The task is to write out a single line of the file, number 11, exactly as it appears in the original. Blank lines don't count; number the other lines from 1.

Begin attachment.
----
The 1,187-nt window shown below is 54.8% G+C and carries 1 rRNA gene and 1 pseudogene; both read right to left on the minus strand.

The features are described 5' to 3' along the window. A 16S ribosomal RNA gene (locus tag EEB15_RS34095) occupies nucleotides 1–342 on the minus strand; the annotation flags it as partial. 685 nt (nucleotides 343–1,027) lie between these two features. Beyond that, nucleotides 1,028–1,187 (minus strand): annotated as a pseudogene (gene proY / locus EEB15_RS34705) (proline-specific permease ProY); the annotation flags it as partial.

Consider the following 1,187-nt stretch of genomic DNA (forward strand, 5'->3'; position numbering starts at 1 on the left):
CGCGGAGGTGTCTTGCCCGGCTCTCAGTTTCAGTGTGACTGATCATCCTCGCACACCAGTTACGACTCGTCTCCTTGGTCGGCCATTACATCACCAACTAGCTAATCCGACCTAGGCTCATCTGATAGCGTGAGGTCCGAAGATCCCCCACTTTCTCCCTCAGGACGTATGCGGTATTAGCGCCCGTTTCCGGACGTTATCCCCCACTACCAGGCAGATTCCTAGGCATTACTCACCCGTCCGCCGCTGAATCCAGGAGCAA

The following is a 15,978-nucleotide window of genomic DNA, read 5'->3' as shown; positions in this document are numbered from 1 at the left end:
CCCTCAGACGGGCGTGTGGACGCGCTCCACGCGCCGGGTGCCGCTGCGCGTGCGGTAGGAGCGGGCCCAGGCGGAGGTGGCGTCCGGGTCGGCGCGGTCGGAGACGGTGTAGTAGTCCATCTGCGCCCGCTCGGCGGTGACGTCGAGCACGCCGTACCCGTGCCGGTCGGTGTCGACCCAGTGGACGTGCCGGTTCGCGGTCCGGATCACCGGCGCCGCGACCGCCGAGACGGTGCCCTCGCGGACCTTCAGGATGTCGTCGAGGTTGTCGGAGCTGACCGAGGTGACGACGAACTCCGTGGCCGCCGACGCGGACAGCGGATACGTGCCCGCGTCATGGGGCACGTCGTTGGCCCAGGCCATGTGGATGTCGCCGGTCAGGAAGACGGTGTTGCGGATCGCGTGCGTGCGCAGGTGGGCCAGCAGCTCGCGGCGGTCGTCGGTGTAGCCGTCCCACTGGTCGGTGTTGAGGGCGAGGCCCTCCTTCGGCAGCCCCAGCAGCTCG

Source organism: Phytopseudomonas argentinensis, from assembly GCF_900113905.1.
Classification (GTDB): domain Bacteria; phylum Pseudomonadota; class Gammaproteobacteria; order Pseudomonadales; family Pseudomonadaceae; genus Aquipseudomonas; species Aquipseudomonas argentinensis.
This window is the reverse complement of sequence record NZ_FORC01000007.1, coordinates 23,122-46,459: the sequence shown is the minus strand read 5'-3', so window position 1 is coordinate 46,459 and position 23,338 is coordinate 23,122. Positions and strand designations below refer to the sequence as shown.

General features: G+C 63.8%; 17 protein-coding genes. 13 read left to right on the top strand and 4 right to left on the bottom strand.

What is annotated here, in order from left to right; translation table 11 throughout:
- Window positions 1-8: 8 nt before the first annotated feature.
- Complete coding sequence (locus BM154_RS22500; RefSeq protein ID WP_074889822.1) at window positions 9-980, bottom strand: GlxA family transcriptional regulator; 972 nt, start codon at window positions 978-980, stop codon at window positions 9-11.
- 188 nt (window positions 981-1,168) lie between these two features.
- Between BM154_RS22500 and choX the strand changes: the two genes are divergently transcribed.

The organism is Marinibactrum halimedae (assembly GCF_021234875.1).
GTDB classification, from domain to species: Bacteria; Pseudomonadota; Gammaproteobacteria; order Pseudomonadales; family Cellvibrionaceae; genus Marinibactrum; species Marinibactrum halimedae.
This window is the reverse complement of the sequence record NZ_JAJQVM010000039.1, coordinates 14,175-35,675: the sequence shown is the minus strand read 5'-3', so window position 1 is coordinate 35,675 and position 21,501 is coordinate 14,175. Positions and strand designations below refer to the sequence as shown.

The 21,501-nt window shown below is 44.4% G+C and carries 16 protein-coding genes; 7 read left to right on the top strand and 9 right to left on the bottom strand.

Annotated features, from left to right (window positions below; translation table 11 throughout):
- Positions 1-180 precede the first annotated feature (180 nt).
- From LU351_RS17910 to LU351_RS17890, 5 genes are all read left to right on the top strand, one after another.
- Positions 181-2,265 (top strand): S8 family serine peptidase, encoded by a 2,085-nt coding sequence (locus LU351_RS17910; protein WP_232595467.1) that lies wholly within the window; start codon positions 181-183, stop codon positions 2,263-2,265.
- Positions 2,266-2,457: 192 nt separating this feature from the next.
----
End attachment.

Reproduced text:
What is annotated here, in order from left to right; translation table 11 throughout: